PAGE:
In particular embodiments, social-networking system 160 may calculate a coefficient based on the type of relationship between particular objects. Referencing the social graph 200, social-networking system 160 may analyze the number and/or type of edges 206 connecting particular user nodes 202 and concept nodes 204 when calculating a coefficient. As an example and not by way of limitation, user nodes 202 that are connected by a spouse-type edge (representing that the two users are married) may be assigned a higher coefficient than a user nodes 202 that are connected by a friend-type edge. In other words, depending upon the weights assigned to the actions and relationships for the particular user, the overall affinity may be determined to be higher for content about the user's spouse than for content about the user's friend. In particular embodiments, the relationships a user has with another object may affect the weights and/or the ratings of the user's actions with respect to calculating the coefficient for that object. As an example and not by way of limitation, if a user is tagged in first photo, but merely likes a second photo, social-networking system 160 may determine that the user has a higher coefficient with respect to the first photo than the second photo because having a tagged-in-type relationship with content may be assigned a higher weight and/or rating than having a like-type relationship with content. In particular embodiments, social-networking system 160 may calculate a coefficient for a first user based on the relationship one or more second users have with a particular object. In other words, the connections and coefficients other users have with an object may affect the first user's coefficient for the object. As an example and not by way of limitation, if a first user is connected to or has a high coefficient for one or more second users, and those second users are connected to or have a high coefficient for a particular object, social-networking system 160 may determine that the first user should also have a relatively high coefficient for the particular object. In particular embodiments, the coefficient may be based on the degree of separation between particular objects. The lower coefficient may represent the decreasing likelihood that the first user will share an interest in content objects of the user that is indirectly connected to the first user in the social graph 200. As an example and not by way of limitation, social-graph entities that are closer in the social graph 200 (i.e., fewer degrees of separation) may have a higher coefficient than entities that are further apart in the social graph 200.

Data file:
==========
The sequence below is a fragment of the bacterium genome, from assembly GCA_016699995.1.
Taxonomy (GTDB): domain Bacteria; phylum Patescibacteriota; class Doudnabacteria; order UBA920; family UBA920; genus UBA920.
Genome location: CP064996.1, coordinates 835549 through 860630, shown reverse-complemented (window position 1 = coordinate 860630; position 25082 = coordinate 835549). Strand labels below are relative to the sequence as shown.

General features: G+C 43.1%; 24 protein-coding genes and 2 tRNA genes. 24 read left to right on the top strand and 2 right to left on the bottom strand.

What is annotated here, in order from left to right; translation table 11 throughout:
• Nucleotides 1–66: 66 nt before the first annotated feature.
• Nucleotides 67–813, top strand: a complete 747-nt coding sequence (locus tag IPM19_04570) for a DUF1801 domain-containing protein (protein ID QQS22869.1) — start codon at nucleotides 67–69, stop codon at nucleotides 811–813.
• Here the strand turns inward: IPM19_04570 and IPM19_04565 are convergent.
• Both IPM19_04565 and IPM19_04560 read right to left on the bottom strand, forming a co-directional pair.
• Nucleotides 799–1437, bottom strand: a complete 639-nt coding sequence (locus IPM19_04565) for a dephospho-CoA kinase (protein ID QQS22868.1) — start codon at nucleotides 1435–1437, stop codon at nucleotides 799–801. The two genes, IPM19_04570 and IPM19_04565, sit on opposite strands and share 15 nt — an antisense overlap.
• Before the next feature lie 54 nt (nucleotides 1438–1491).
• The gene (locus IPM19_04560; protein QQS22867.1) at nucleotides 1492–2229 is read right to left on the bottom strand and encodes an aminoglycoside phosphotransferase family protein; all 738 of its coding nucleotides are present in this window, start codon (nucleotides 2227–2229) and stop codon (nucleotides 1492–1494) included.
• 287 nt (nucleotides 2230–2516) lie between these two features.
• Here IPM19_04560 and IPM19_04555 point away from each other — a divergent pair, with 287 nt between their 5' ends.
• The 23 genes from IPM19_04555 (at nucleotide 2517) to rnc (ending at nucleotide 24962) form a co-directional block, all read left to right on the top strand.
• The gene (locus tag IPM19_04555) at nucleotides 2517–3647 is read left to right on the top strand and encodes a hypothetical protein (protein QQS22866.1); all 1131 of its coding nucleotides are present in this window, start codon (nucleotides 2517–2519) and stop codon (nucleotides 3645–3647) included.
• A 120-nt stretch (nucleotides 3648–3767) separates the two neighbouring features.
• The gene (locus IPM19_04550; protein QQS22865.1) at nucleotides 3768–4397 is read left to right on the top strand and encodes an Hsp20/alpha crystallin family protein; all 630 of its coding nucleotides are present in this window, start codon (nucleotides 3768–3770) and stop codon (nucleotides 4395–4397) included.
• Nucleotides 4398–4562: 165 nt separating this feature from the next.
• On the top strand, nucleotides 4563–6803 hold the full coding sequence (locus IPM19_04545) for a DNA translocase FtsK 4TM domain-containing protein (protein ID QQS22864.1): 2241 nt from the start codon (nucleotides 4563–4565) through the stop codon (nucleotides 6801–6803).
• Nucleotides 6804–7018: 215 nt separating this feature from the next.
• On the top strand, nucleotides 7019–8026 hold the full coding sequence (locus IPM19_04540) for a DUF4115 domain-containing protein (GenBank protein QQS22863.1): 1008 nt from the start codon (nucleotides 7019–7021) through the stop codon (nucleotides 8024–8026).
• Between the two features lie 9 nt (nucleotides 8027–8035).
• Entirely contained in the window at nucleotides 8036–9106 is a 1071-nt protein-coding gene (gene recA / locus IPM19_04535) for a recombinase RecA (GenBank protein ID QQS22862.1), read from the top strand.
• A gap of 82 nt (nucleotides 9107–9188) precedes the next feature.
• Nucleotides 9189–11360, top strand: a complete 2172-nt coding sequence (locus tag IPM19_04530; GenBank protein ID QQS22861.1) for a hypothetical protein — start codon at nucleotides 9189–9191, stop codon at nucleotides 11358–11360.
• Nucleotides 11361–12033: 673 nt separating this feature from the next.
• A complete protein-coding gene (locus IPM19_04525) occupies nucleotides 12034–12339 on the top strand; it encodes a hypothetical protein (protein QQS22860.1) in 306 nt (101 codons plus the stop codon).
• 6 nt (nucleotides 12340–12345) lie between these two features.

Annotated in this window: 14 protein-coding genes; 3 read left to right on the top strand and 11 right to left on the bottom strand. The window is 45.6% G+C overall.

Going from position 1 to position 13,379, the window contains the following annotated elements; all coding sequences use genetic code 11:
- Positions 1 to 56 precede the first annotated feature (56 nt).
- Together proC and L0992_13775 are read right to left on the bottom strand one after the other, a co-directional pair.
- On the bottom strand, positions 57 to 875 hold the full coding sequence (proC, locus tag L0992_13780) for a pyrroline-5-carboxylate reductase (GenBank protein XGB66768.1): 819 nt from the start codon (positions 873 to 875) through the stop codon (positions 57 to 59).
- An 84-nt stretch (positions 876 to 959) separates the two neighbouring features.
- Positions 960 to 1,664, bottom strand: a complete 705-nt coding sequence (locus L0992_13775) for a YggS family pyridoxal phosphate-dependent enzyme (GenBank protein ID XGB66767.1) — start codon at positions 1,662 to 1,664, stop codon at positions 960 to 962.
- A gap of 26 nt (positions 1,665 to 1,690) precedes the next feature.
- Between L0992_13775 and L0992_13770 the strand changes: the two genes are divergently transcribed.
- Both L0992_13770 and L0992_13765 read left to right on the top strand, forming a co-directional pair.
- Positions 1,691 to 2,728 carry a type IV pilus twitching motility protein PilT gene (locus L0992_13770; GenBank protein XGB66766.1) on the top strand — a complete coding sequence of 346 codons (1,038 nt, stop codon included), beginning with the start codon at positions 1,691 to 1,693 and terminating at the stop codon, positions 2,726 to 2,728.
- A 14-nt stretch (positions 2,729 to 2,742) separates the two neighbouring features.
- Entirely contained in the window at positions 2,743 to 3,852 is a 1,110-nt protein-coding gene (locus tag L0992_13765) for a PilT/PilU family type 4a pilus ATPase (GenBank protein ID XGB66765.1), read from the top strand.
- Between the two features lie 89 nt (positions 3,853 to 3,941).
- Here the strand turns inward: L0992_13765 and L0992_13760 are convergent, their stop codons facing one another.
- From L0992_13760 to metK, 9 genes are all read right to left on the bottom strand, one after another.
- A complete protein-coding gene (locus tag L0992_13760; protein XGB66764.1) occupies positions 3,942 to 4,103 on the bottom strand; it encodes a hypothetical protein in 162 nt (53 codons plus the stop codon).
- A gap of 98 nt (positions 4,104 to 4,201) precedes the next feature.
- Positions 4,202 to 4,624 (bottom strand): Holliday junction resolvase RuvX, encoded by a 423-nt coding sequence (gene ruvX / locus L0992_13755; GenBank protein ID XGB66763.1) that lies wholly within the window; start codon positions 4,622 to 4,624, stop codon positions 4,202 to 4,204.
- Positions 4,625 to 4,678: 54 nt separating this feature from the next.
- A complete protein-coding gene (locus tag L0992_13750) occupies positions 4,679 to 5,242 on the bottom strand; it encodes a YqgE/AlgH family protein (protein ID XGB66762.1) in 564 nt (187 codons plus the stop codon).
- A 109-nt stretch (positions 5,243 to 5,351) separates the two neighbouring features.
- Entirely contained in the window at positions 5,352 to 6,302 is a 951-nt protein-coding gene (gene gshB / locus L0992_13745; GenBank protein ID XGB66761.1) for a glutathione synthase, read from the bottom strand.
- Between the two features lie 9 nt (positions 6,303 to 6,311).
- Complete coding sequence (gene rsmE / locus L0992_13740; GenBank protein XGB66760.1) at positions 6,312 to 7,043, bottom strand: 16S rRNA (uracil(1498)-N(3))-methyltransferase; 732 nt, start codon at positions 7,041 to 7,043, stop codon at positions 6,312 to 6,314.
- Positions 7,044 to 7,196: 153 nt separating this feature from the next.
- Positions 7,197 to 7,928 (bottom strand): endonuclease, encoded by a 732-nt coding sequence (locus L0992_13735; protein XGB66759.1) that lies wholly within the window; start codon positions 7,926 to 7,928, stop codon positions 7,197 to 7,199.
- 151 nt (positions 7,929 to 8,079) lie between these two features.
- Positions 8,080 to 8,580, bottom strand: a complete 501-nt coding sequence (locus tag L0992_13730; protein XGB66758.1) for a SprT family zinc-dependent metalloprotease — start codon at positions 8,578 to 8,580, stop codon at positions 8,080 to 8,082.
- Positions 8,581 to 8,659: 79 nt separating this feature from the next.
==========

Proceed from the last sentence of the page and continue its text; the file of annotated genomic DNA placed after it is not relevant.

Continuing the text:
In particular embodiments, social-networking system 160 may calculate a coefficient based on location information. Objects that are geographically closer to each other may be considered to be more related or of more interest to each other than more distant objects. In particular embodiments, the coefficient of a user towards a particular object may be based on the proximity of the object's location to a current location associated with the user (or the location of a client system 130 of the user). A first user may be more interested in other users or concepts that are closer to the first user. As an example and not by way of limitation, if a user is one mile from an airport and two miles from a gas station, social-networking system 160 may determine that the user has a higher coefficient for the airport than the gas station based on the proximity of the airport to the user.

In particular embodiments, social-networking system 160 may perform particular actions with respect to a user based on coefficient information. Coefficients may be used to predict whether a user will perform a particular action based on the user's interest in the action. A coefficient may be used when generating or presenting any type of objects to a user, such as advertisements, search results, news stories, media, messages, notifications, or other suitable objects. The coefficient may also be utilized to rank and order such objects, as appropriate. In this way, social-networking system 160 may provide information that is relevant to user's interests and current circumstances, increasing the likelihood that they will find such information of interest. In particular embodiments, social-networking system 160 may generate content based on coefficient information. Content objects may be provided or selected based on coefficients specific to a user. As an example and not by way of limitation, the coefficient may be used to generate media for the user, where the user may be presented with media for which the user has a high overall coefficient with respect to the media object. As another example and not by way of limitation, the coefficient may be used to generate advertisements for the user, where the user may be presented with advertisements for which the user has a high overall coefficient with respect to the advertised object. In particular embodiments, social-networking system 160 may generate search results based on coefficient information. Search results for a particular user may be scored or ranked based on the coefficient associated with the search results with respect to the querying user. As an example and not by way of limitation, search results corresponding to objects with higher coefficients may be ranked higher on a search-results page than results corresponding to objects having lower coefficients.